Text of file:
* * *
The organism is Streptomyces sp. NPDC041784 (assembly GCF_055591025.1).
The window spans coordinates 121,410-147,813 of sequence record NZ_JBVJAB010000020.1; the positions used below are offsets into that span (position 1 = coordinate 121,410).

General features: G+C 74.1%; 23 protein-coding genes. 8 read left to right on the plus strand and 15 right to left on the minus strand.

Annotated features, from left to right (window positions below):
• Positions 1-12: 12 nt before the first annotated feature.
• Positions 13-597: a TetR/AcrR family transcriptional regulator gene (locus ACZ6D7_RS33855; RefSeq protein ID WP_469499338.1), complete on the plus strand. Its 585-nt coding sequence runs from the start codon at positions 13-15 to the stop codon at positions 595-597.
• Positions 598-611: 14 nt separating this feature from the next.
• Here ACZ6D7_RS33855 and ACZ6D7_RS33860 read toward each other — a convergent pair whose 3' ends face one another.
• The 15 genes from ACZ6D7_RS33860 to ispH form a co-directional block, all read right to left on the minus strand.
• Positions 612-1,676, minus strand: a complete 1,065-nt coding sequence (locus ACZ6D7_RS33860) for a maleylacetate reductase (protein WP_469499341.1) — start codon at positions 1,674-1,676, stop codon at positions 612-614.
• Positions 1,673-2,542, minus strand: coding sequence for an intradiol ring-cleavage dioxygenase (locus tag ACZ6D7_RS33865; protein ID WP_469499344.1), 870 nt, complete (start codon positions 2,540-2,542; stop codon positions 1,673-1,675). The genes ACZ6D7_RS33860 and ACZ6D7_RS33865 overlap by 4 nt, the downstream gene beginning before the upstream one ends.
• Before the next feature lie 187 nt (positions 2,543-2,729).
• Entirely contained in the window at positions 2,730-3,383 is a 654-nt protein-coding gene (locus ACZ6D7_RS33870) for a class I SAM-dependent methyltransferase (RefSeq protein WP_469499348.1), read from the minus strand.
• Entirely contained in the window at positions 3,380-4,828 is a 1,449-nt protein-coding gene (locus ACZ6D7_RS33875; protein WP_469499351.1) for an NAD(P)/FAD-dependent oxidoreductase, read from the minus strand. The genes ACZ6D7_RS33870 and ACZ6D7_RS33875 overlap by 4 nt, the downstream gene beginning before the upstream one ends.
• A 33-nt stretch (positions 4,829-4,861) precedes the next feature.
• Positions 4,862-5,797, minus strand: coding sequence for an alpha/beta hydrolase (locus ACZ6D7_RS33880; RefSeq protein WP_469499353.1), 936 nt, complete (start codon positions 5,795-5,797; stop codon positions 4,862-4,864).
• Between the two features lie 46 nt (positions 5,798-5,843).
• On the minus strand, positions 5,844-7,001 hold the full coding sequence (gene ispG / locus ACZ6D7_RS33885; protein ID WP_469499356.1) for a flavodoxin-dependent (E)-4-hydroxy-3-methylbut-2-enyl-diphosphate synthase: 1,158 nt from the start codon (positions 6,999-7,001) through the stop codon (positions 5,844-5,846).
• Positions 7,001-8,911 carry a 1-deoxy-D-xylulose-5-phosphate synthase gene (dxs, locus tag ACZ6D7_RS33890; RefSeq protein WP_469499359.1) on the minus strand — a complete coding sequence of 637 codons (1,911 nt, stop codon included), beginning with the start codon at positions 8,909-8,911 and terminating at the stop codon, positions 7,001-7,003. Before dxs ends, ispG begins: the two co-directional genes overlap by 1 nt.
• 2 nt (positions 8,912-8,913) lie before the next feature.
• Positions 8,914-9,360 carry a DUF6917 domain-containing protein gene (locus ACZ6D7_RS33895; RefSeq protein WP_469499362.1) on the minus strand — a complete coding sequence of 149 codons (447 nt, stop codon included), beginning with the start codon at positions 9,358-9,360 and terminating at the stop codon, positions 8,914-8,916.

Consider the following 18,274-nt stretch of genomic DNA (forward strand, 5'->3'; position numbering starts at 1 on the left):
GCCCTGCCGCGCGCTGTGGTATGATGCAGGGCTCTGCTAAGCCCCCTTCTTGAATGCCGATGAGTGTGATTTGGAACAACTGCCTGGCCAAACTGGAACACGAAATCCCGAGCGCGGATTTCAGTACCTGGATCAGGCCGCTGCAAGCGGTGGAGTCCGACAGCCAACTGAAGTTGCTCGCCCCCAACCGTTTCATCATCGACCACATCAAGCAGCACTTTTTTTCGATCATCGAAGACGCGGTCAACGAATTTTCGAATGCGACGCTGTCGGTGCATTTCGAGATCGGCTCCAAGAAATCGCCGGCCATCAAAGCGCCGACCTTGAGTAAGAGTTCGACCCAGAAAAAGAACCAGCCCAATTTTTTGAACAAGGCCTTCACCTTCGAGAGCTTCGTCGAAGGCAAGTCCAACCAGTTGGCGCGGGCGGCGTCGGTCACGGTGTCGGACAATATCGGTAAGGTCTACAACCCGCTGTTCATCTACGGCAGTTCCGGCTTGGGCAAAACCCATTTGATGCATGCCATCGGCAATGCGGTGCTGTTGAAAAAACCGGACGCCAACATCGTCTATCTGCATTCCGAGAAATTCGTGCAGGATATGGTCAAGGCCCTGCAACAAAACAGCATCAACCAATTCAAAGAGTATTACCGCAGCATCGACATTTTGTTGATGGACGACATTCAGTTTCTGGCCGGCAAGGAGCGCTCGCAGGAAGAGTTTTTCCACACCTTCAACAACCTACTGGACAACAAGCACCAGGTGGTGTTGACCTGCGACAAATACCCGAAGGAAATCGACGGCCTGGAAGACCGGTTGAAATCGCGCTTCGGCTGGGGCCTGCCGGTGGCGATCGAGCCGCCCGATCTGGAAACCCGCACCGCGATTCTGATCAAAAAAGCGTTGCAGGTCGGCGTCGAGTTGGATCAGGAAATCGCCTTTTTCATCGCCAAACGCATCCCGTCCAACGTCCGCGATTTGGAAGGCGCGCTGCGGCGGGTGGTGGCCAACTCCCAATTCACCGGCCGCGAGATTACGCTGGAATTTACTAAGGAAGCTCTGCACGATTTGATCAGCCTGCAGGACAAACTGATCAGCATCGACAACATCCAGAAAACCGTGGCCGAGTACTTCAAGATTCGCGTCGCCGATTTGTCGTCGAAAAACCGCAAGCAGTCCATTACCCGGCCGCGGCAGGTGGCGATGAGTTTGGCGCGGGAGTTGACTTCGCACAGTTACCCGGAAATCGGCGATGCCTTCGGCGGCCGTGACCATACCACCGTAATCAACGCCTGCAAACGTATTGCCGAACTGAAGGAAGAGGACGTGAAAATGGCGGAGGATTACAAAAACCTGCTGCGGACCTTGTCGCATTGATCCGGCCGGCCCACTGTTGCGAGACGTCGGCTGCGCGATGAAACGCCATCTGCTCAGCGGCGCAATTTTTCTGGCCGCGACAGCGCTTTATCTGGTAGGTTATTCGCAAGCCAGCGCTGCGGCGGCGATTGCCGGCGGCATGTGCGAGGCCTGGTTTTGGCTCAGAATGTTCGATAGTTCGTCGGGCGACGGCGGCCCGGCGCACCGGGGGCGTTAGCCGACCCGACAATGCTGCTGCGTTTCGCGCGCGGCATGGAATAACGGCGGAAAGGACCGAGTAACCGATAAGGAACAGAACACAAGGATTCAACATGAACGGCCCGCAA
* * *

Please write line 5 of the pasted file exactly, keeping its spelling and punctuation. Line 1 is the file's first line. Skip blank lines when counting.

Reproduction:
• Positions 1-12: 12 nt before the first annotated feature.